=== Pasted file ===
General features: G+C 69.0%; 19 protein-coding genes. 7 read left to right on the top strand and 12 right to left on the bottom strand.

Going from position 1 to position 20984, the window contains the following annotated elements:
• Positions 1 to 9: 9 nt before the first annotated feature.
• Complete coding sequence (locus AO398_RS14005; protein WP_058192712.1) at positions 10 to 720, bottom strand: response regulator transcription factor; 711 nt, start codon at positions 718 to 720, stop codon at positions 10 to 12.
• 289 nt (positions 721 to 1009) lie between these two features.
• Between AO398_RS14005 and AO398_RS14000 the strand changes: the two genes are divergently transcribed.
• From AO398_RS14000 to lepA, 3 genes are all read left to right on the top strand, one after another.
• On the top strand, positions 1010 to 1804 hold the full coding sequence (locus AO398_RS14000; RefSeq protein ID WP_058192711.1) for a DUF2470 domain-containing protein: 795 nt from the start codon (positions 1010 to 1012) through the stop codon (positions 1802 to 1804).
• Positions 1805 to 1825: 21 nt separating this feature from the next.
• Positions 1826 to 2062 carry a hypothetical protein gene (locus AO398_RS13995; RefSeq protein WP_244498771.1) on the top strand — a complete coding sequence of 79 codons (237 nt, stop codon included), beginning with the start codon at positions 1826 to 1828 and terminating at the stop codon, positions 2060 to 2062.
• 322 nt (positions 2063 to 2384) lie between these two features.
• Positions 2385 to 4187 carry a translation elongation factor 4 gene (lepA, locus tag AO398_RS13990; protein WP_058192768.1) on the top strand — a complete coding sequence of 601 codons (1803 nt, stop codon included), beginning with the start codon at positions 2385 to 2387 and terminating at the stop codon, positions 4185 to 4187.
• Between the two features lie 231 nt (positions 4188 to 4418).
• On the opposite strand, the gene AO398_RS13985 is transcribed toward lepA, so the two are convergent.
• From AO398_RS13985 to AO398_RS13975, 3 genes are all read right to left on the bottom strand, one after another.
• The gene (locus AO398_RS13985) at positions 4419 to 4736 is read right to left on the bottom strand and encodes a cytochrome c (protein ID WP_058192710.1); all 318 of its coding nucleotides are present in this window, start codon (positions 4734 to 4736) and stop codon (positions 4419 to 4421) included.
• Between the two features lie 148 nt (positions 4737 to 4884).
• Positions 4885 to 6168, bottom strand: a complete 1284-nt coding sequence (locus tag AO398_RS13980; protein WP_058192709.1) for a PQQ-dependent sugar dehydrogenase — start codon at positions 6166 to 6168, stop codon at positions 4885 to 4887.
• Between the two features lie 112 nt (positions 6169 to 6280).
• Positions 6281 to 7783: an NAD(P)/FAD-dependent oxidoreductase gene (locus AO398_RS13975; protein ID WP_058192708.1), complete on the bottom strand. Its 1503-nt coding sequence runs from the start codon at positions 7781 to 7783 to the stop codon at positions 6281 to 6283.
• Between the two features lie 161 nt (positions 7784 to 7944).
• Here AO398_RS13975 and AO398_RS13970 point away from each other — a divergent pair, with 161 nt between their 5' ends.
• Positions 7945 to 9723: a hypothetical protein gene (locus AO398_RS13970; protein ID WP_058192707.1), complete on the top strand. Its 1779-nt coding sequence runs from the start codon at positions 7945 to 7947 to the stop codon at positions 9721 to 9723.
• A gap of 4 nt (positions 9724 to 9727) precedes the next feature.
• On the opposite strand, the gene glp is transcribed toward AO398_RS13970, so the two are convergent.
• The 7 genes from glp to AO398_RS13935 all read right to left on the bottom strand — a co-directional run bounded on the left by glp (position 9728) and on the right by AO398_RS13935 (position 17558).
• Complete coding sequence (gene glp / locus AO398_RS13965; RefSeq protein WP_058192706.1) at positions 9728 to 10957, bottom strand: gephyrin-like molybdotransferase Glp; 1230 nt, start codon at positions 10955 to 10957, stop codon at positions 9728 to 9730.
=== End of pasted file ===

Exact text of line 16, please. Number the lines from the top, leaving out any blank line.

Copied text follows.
• The gene (locus AO398_RS13985) at positions 4419 to 4736 is read right to left on the bottom strand and encodes a cytochrome c (protein ID WP_058192710.1); all 318 of its coding nucleotides are present in this window, start codon (positions 4734 to 4736) and stop codon (positions 4419 to 4421) included.